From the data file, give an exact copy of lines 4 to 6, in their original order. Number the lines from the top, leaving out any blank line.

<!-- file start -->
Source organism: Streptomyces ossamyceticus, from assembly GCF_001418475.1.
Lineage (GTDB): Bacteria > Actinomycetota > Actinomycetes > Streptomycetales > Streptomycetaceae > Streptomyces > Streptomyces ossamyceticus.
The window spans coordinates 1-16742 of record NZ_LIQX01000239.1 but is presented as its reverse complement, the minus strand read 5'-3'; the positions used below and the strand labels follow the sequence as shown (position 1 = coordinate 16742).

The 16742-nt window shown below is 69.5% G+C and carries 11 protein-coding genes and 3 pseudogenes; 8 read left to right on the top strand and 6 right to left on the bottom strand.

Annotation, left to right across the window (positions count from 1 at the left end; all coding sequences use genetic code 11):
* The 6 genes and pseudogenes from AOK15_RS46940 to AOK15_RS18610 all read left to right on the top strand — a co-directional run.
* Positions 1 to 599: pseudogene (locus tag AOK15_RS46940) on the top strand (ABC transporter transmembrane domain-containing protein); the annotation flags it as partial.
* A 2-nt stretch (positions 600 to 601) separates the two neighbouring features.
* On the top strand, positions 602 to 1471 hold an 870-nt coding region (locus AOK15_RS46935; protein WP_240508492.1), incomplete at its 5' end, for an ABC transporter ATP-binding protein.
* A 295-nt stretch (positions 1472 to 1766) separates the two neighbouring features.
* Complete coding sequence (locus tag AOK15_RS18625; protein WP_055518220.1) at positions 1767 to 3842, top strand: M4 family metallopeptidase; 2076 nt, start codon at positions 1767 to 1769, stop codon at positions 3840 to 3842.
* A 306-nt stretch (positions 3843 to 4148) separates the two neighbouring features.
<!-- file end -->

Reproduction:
The 16742-nt window shown below is 69.5% G+C and carries 11 protein-coding genes and 3 pseudogenes; 8 read left to right on the top strand and 6 right to left on the bottom strand.

Annotation, left to right across the window (positions count from 1 at the left end; all coding sequences use genetic code 11):
* The 6 genes and pseudogenes from AOK15_RS46940 to AOK15_RS18610 all read left to right on the top strand — a co-directional run.